Now just for fun, lets look a little at the quote we started out with regarding mosquitoes. Many common mosquitoes in Australia range from 4 to 6mm in length. If we split the difference and make some generalisations we might say that a mosquito flying about and flapping its wings would fill up a sphere with a 5mm diameter. This means our mosquito fills up a volume of 65.5mm³ (cubic millimeters). For context – assuming I can find context for this – there are 1000 cubic millimetres in a millilitre, which is one thousandth of a litre. It’s very small and confusing.

I couldn’t find statistics for bedroom size in Australia, but a bit of a look on renovation forums suggests that somewhere between 3 x 4 metres and 4 x 4 metres is pretty standard for a bedroom, so again we will split the difference and say that 3.5 x 3.5 metres is a pretty standard floor area for a bedroom. The Building Code of Australia has a minimum ceiling height of 2.4 metres, so lets take that too. That gives a room volume of 29.4 cubic metres.

If one were to apply (some may say misuse) the concept above looking at the volume taken up in a room, but instead of a fart consider a mosquito, we find that in terms of the volume occupied, a mosquito makes up 2.23 parts per billion of the room. Therefore, in summary and using a completely flawed comparison, mosquitoes are roughly 1000 times more annoying than the smelly parts of a fart on a volume/volume basis.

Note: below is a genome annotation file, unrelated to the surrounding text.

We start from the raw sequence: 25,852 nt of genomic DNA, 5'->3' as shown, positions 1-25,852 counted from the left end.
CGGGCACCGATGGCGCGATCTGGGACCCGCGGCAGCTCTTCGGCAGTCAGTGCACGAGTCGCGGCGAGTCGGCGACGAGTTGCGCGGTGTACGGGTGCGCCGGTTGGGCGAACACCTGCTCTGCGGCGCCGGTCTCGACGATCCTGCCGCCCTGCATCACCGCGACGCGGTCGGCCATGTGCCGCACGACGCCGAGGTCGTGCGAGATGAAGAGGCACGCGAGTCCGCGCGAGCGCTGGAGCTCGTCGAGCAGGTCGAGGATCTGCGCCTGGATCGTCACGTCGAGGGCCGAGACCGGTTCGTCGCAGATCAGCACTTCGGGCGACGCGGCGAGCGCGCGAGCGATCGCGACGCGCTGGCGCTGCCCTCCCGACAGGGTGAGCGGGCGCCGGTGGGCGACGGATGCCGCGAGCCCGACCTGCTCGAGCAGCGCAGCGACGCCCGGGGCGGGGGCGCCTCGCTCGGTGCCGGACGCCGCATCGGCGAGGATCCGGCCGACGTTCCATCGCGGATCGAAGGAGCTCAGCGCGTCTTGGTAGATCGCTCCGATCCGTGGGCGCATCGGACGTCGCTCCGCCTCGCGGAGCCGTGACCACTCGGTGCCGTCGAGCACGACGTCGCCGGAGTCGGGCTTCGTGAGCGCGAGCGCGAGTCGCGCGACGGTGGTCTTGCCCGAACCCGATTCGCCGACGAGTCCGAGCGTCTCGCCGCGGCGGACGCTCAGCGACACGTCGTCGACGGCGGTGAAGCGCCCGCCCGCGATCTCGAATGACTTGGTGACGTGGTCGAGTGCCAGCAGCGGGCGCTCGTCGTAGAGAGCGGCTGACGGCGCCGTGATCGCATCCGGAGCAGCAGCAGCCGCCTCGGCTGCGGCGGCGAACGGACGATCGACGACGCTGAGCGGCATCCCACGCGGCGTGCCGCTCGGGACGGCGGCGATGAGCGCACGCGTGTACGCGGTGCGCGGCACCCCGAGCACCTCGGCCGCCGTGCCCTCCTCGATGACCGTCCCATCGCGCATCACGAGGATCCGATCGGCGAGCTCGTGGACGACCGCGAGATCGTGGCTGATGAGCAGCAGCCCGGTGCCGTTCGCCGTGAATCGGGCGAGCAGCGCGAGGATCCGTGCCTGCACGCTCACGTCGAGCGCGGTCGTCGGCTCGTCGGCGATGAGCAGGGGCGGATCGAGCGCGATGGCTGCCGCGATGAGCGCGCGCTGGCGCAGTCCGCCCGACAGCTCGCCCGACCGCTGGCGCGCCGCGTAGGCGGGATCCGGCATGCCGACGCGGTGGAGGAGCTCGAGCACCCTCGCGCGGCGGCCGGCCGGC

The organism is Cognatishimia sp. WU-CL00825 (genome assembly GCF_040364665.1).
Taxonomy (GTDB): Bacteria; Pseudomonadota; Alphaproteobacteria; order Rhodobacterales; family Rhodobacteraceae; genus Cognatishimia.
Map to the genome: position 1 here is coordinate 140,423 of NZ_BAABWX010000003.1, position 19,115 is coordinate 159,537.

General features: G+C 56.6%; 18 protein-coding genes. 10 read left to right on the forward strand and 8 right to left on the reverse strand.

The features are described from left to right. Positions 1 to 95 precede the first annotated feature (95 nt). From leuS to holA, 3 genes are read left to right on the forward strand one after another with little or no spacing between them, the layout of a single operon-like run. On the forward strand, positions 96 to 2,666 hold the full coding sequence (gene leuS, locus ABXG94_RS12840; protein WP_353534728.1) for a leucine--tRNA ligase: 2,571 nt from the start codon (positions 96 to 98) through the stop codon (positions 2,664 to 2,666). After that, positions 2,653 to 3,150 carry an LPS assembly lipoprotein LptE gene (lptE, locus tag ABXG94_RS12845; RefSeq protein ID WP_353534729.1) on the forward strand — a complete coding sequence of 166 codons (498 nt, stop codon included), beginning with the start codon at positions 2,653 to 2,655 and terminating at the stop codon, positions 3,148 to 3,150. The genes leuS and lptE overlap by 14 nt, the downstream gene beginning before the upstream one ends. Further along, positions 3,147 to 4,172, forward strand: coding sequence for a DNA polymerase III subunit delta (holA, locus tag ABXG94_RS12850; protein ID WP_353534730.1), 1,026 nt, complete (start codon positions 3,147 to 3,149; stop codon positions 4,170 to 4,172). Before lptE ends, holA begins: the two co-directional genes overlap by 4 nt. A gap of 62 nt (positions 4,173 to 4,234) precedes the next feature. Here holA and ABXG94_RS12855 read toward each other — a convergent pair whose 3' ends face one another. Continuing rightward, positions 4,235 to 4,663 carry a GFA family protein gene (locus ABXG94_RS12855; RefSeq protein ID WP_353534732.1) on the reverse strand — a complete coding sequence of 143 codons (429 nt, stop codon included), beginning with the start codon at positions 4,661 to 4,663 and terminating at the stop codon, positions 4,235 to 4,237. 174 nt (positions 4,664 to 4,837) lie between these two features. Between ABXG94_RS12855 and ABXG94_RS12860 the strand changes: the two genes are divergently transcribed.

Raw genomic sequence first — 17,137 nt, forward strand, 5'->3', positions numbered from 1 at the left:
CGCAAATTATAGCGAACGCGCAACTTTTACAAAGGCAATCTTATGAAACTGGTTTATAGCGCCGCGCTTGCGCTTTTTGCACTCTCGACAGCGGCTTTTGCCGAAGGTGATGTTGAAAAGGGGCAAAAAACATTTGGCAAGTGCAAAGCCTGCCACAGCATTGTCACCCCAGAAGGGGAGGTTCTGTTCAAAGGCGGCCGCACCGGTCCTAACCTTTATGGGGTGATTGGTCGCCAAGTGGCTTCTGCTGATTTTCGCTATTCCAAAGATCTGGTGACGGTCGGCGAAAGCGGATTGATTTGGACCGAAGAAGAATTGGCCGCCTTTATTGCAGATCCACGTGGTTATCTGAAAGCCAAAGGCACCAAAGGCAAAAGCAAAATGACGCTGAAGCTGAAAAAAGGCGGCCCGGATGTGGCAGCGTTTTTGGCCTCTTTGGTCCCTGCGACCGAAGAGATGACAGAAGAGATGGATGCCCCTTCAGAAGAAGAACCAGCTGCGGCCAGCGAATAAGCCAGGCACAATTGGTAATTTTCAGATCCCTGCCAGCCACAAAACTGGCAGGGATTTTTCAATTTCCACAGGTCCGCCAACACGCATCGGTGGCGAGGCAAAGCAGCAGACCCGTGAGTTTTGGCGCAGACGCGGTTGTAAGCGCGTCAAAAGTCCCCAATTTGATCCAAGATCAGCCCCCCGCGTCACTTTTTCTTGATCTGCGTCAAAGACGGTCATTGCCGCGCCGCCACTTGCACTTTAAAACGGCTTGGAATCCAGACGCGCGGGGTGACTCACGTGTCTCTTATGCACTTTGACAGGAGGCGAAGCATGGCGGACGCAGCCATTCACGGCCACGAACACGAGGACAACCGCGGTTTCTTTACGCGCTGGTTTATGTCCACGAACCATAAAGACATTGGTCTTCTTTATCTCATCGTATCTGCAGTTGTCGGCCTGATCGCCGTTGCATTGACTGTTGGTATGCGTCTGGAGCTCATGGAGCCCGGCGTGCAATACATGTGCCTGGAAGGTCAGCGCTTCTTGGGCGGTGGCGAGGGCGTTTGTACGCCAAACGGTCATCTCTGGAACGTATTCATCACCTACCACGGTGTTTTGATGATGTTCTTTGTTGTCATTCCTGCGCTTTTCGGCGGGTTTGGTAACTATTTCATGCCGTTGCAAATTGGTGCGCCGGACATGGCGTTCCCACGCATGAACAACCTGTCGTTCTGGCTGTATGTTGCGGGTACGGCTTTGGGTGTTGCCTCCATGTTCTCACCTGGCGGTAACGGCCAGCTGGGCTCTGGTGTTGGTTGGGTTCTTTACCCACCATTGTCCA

5 thoughts on “Farts per million”

  1. I want it rewritten using acre-feet, and the adjective trumpeting. The notion of a widow-maker is novel and apt. It got
    Me thinking, if the gas occupies was on the scale of the mosquito, would it be dangerous?

    1. Noah I’m not quite sure what you mean, because the gas is 1000 greater in volume than the mosquito. However if what you are asking is about a novel insect killer: i.e. would a mosquito in a box with the gas from a fart be in danger then, yes, probably. Hydrogen sulphide is toxic to humans at least above 10ppm, although there is a lot of tolerance at this level. Above may 50ppm cause eye damage, 500ppm may cause neurotoxicity and 1000ppm will lead to almost instant collapse. If a fart contains 0.5% H2S, and a mosquito is in sealed, full-fart environment, that would represent 5000ppm. You would pretty much burn up.

    1. Hi Dave, If you have a wordpress.com account you can subscribe to this newsletter by visiting this site once logged in and clicking “Follow”.

Leave a Reply to desertdates Cancel reply

Your email address will not be published. Required fields are marked *